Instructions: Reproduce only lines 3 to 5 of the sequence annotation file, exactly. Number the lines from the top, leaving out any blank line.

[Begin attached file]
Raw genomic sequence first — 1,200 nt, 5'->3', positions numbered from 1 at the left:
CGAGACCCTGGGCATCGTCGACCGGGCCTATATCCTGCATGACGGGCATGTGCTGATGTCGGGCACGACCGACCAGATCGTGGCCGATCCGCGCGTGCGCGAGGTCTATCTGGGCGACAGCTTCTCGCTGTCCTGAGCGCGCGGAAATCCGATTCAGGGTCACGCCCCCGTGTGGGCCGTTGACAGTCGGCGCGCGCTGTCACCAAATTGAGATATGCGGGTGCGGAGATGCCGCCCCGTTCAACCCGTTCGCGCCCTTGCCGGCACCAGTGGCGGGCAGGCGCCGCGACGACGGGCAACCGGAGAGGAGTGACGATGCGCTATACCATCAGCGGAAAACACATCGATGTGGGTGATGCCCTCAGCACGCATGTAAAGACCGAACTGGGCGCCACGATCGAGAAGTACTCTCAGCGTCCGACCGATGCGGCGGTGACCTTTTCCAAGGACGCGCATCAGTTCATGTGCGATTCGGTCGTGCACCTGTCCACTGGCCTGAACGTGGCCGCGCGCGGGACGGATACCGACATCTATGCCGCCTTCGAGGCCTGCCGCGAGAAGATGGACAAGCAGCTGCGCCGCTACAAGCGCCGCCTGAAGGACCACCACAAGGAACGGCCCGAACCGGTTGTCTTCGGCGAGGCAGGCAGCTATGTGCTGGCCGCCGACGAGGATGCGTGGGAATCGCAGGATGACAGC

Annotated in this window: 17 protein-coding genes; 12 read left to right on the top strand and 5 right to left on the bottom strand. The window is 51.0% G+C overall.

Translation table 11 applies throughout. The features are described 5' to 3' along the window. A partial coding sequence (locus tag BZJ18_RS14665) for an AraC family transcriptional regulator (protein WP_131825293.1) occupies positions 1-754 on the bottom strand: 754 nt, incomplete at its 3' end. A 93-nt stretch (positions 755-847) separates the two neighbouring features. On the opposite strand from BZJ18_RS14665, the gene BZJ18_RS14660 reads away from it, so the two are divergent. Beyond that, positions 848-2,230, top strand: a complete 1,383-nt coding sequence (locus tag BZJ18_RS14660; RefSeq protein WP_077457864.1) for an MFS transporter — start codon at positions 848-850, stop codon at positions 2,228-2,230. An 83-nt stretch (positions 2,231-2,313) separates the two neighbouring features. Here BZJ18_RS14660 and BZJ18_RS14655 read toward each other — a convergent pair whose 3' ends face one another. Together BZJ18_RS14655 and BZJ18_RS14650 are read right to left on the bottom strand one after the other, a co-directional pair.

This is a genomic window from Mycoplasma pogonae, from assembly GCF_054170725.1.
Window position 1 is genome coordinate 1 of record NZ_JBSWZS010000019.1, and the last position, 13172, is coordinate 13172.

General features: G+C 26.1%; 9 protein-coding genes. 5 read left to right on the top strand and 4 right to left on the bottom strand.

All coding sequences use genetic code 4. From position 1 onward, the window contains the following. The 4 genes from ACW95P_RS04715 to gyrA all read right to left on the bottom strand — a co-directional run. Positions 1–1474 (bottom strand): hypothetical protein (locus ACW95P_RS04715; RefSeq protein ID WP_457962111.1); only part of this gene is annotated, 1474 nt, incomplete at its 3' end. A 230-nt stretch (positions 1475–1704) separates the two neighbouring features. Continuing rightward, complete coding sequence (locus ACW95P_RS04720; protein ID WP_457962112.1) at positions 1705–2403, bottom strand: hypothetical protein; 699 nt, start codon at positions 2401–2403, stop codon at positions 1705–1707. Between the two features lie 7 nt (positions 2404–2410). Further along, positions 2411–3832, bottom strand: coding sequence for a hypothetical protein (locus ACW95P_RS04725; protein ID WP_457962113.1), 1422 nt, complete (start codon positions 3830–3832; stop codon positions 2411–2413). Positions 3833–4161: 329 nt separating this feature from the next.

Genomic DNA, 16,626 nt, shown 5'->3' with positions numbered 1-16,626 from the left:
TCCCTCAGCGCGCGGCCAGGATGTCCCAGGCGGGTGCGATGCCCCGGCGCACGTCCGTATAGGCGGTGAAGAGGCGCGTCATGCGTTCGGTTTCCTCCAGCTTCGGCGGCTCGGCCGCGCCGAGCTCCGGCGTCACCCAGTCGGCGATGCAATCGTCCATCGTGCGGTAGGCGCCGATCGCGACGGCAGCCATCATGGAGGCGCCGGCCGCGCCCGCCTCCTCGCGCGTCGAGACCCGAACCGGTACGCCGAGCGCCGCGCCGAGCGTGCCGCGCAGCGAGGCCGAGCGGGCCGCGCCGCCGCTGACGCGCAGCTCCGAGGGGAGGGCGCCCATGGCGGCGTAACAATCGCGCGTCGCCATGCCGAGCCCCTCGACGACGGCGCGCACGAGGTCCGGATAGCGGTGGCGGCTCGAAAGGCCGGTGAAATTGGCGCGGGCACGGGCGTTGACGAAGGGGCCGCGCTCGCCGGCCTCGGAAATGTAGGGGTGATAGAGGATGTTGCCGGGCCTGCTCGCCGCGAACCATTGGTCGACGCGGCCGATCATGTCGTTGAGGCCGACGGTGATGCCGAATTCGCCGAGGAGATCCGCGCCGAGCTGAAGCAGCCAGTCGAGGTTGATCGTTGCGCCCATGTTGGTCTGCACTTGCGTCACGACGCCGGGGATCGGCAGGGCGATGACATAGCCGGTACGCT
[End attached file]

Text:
Annotated in this window: 17 protein-coding genes; 12 read left to right on the top strand and 5 right to left on the bottom strand. The window is 51.0% G+C overall.

Translation table 11 applies throughout. The features are described 5' to 3' along the window. A partial coding sequence (locus tag BZJ18_RS14665) for an AraC family transcriptional regulator (protein WP_131825293.1) occupies positions 1-754 on the bottom strand: 754 nt, incomplete at its 3' end. A 93-nt stretch (positions 755-847) separates the two neighbouring features. On the opposite strand from BZJ18_RS14665, the gene BZJ18_RS14660 reads away from it, so the two are divergent. Beyond that, positions 848-2,230, top strand: a complete 1,383-nt coding sequence (locus tag BZJ18_RS14660; RefSeq protein WP_077457864.1) for an MFS transporter — start codon at positions 848-850, stop codon at positions 2,228-2,230. An 83-nt stretch (positions 2,231-2,313) separates the two neighbouring features. Here BZJ18_RS14660 and BZJ18_RS14655 read toward each other — a convergent pair whose 3' ends face one another. Together BZJ18_RS14655 and BZJ18_RS14650 are read right to left on the bottom strand one after the other, a co-directional pair.

This is a genomic window from Mycoplasma pogonae, from assembly GCF_054170725.1.